Thursday, May 20, 2010

Updating the reading log!

I realize my blog is mainly just a book log - I never feel like I have anything of great interest to share! However - these authors have things of great interest. This is my list from January 1 - April 30. My goal is always 100 books in a year, though if I were to start reading "hard" books I'd be willing to sacrifice that number! The rating after the title is the 1-5 score, with 1 almost never showing up (if it is that bad, I don't finish it) and 5 being almost life-changing!

And here it is:

READING LIST 2010

JANUARY

1. The Guernsey Literary and Potato Peel Pie Society – 5 – Mary Ann Shaffer and Annie Barrows – one of the best books I’ve read in a long time – I expected it to be fluffy from the title, but it was not – the story, told through letters, of the Nazi occupation of Guernsey, and how the local people survived. Excellent, excellent.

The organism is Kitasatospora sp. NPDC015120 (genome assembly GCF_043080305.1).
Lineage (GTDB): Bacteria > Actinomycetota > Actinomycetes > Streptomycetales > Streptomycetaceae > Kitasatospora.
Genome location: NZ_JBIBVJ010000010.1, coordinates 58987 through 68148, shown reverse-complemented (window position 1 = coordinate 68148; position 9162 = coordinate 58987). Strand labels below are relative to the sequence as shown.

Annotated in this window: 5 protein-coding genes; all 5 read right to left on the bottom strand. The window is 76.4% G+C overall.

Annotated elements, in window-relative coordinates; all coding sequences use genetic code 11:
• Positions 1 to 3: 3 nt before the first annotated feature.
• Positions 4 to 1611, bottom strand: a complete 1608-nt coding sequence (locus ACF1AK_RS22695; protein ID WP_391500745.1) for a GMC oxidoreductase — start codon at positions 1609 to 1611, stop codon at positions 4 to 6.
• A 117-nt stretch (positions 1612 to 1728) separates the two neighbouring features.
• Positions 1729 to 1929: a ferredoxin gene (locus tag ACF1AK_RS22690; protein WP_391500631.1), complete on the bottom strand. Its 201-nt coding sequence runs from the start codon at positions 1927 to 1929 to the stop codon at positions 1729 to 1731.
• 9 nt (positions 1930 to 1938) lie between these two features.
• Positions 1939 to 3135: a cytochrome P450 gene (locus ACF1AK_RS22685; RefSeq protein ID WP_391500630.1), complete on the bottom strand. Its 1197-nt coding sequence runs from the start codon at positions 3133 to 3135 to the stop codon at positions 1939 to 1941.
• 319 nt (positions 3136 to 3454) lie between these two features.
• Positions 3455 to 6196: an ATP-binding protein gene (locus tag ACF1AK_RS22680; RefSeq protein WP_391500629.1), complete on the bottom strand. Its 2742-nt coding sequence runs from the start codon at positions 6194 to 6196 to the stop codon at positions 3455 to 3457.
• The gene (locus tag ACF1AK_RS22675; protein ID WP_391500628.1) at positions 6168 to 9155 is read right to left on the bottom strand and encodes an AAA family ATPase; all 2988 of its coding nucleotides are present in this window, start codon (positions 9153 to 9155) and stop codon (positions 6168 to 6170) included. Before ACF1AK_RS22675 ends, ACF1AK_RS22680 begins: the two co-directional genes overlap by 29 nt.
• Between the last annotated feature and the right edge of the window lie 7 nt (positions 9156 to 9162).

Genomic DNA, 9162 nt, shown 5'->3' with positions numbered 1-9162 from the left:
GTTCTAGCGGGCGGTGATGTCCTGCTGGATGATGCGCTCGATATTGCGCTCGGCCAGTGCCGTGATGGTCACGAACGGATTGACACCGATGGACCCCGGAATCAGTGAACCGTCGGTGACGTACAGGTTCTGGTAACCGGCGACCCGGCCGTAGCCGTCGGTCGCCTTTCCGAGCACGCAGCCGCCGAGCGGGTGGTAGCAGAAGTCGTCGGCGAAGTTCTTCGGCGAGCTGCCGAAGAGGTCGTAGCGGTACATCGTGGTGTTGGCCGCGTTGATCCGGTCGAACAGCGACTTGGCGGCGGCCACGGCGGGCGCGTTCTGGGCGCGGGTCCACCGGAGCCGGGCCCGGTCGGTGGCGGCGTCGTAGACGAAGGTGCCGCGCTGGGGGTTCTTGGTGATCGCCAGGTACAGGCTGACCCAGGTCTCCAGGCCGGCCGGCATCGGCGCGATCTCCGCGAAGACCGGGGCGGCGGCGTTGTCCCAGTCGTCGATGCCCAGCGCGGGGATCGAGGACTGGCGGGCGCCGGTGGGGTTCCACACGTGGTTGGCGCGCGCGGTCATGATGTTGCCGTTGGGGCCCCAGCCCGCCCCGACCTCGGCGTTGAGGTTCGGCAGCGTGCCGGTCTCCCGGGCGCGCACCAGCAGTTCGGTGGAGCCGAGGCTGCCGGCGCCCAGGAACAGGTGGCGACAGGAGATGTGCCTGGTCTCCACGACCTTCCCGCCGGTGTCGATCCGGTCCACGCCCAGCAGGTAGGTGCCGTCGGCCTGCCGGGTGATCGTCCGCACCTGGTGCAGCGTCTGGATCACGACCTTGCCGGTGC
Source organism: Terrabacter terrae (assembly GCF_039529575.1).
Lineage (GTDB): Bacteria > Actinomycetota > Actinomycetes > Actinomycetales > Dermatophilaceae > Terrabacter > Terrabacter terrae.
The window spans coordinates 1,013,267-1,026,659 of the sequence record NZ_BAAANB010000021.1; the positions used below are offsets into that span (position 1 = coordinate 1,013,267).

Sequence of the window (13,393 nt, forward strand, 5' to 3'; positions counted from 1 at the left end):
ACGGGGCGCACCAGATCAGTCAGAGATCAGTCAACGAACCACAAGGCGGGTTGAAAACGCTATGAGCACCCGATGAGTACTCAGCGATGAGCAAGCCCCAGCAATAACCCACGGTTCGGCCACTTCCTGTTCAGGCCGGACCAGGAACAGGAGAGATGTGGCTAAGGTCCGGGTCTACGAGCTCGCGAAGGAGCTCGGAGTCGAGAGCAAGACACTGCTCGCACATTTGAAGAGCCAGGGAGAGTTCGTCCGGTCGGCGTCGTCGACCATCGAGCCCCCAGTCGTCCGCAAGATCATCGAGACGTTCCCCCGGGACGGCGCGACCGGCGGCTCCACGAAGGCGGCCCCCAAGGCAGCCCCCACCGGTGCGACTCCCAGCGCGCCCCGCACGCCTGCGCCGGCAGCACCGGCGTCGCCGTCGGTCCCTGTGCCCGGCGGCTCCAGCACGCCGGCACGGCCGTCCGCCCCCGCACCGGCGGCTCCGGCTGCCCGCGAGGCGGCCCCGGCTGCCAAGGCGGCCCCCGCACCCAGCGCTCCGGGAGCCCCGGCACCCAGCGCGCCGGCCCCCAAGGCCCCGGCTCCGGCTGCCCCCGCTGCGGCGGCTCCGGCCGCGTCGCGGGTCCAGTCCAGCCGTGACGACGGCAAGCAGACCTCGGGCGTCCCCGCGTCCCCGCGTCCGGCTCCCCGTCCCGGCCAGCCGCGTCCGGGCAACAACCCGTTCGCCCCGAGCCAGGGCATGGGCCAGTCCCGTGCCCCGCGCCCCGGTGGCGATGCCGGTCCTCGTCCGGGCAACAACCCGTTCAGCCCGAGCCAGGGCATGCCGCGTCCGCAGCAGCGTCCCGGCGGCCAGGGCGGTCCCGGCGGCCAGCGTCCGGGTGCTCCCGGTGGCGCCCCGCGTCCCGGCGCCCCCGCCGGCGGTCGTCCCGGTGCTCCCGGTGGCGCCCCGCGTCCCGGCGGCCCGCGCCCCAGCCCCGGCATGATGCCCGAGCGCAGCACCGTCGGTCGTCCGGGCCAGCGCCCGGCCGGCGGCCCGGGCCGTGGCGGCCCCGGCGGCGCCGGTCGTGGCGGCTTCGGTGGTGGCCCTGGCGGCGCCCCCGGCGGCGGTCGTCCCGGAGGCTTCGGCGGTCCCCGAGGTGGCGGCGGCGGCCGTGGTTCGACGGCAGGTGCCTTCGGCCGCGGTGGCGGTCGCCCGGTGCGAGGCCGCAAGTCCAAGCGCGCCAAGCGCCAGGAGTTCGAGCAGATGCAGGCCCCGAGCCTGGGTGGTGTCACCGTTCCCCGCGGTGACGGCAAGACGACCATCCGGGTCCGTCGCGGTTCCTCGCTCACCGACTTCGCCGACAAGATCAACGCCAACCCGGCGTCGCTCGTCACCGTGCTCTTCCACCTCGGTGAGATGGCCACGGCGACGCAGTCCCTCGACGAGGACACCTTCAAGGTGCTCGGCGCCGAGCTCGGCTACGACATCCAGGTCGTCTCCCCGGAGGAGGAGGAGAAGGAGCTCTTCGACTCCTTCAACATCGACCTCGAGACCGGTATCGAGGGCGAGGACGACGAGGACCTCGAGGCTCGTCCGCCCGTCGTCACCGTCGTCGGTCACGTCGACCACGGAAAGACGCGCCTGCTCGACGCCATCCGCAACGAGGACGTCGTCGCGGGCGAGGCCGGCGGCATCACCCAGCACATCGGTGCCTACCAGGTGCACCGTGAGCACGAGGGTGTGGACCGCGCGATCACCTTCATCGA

2. Elephant Run – 4.5 – Roland Smith – story of a young man in Burma during WWII. When the Japanese occupies his home he and his father are taken prisoner. Learned so much about the “other war” in WWII that we don’t hear as much about – the war in the Pacific with Japan.

3. Soft Rain – 2.5 – - story of a young Cherokee girl and her family during the forced relocation of their people (Trail of Tears). Pre-read for the boys US History, but I don’t think I’ll bother having them read this one – I’m sure we can find something better, even in juvenile historical fiction.

4. White Picket Fences – 3 – Susan Meissner – way too many coincidences in this one. This is the second Meissner book in a row that I have not really cared for. Like the last, too easy and simple a conclusion, too many obvious and clich├ęd events.

5. Time and Again – 3 – Jack Finney – supposed to be a great sci-fi time travel classic. The time travel story was great, but the book could have been ½ as long – pages and pages of descriptions of minutiae – I skimmed past a whole lot of it. Definitely not getting the sequel!